Scaling back Web browser security expectations

Some say the state of Web browser security is in peril because browsers often fail to act as a first line of defense against malware. Does that mean there's a browser architecture crisis? Web security expert Michael Cobb says Web browser security could be improved, but the industry's expecations may also need an adjustment.

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When Web browsers first emerged as front-end interfaces to Web-based applications, it was in an era where application-layer attacks were few and far between. Today, the browser has become one of the most critical and most used pieces of software on everyone's computer. Consequently, it has become the focus of attack.

Despite the best efforts of the computer security industry, the number of flaws continues to grow; new ones have already been found in Microsoft Internet Explorer 7, and Firefox is coming under increasing scrutiny by industry experts and attackers. Browser vendors are faced with the impossible task of writing flawless code while hackers only have to spot one error in order to find an attack vector. The emergence of the "exploits-as-a-service" business, where malware is sold to organized crime, has helped to increase the cries for better Web browsers and Web browser security.

For more on Web browser security

Should you be using Internet Explorer? Mike Cobb explains the security risks of alternative browsers.

Find out how IE 7's browser security features compare to those of Firefox 2.0.

Senior News Writer Bill Brenner asks Mozilla Corp.'s security chief Window Snyder, "Who patches better: Microsoft or Mozilla?"
 

So how would the ideal browser differ from what we have today? Microsoft has certainly eased its software repair process via automatically installed Internet updates, and the introduction of a software "sandbox" will help limit damage even if a malicious program is able to subvert the operation of IE 7. But what more is required?

Web browser security is an ongoing issue because a browser cannot distinguish between malicious and non-malicious content. The critical question is, at what point should the browser defer to the user's decision to allow particular content, versus blocking it regardless? With current browsers, the initial settings make many security decisions automatically on behalf of the user. However, we all know how annoying it is when Outlook, for example, decides for us which attachments we can and cannot open. At the other extreme, it is very disconcerting when a desktop firewall asks for your decision on every incoming probe or request. There are so many, productivity collapses and click fatigue sets in.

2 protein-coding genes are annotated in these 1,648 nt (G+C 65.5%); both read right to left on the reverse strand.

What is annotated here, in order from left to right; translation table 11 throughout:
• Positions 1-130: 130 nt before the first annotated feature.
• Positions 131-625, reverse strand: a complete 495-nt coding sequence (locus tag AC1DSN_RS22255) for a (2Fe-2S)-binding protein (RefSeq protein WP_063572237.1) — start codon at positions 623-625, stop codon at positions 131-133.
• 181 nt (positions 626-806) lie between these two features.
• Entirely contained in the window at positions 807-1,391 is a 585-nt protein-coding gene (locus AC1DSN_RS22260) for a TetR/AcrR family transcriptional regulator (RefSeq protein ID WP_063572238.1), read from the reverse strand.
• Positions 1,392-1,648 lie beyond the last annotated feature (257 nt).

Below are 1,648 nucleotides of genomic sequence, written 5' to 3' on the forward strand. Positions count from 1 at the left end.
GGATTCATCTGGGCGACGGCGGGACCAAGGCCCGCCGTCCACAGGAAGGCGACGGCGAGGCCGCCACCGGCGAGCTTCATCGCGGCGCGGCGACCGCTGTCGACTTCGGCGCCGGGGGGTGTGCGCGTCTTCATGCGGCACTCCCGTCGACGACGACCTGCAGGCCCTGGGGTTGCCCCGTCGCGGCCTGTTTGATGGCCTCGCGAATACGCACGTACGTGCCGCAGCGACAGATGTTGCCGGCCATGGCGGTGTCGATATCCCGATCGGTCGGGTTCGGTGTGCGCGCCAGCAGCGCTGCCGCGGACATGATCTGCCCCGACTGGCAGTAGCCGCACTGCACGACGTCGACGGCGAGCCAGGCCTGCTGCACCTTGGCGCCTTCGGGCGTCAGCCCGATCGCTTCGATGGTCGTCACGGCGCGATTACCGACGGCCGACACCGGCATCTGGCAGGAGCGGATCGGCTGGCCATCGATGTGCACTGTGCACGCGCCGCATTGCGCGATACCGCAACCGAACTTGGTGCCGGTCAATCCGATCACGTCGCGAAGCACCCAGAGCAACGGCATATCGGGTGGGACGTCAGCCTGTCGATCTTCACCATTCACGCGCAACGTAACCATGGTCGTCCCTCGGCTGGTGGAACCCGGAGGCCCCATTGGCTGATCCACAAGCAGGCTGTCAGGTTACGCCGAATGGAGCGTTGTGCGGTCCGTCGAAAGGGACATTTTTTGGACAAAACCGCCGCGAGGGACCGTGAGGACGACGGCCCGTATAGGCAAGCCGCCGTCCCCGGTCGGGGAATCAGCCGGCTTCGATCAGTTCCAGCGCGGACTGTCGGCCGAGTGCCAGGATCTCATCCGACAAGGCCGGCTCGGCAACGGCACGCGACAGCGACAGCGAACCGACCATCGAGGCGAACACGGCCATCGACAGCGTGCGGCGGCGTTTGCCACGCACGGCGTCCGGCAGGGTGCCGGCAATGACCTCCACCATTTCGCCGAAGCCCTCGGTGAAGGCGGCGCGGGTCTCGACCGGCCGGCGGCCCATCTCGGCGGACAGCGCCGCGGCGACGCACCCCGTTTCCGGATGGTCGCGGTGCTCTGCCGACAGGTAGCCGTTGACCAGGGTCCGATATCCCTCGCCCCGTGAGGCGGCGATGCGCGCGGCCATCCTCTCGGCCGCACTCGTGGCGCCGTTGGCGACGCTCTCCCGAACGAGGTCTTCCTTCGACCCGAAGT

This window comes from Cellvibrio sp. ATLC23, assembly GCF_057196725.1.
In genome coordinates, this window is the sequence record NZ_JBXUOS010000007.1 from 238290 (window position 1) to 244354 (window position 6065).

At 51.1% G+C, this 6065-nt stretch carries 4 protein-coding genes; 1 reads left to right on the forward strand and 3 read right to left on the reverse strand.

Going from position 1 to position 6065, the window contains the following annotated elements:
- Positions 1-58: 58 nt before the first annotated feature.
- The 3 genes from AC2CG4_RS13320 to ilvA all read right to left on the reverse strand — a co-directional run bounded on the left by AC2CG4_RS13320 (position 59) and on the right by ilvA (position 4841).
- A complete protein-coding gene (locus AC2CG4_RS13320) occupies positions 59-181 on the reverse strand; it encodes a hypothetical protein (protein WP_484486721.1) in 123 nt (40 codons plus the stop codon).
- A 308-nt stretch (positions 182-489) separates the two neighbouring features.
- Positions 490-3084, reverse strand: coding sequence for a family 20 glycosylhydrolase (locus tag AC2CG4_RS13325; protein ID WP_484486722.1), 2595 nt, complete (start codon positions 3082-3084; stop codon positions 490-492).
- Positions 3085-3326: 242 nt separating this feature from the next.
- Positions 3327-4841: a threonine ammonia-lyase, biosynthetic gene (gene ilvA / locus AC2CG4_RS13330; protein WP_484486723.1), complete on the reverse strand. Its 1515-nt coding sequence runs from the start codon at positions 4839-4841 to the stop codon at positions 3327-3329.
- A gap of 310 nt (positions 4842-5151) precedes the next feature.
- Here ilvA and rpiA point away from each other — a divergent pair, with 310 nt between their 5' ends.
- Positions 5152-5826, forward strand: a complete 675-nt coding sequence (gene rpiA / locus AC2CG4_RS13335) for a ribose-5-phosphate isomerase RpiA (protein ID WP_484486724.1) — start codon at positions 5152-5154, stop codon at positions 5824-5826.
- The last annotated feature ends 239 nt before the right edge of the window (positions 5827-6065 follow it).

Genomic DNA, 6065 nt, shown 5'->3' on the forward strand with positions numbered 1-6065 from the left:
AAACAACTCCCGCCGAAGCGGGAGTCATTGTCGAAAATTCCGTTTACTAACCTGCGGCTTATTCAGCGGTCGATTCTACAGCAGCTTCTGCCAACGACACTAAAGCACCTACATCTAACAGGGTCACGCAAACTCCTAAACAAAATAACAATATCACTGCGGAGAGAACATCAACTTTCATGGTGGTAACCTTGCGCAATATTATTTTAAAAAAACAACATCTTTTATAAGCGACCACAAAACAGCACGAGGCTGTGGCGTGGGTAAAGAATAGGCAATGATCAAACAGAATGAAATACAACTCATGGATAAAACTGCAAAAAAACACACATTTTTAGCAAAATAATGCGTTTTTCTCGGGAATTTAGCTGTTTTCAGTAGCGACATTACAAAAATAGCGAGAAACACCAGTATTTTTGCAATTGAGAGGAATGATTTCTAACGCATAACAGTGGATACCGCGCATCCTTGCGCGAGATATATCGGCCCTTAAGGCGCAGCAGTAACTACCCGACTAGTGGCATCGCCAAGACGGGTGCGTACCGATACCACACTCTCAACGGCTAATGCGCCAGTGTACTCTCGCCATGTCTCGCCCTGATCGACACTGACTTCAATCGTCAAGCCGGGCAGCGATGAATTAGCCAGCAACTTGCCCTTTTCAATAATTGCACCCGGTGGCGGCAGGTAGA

I feel that browsers will never be able to successfully make all of our security decisions for us. Some form of behavior analysis may make the decision-handling and alerts less rigid, but the secure development lifecycle process will never be perfect; there will always be some coding flaws that don't get spotted. Part of the battle against attacks must be fought by users improving their understanding and ability to manage their online risks. New and future browsers will have advanced anti-phishing features, but they will never be able to protect against every social engineering based attack.

Perhaps we need to change our perception of the Internet and accept that there is an element of risk when we use it, since it's unlikely that browsers will ever be able to make all our security decisions for us or protect us from every danger, known and unknown.

About the author:
Michael Cobb, CISSP-ISSAP is the founder and managing director of Cobweb Applications Ltd., a consultancy that offers IT training and support in data security and analysis. He co-authored the book IIS Security and has written numerous technical articles for leading IT publications. Mike is the guest instructor for several SearchSecurity Security Schools and, as a SearchSecurity.com site expert, answers user questions on application security and platform security
 

This was first published in April 2007

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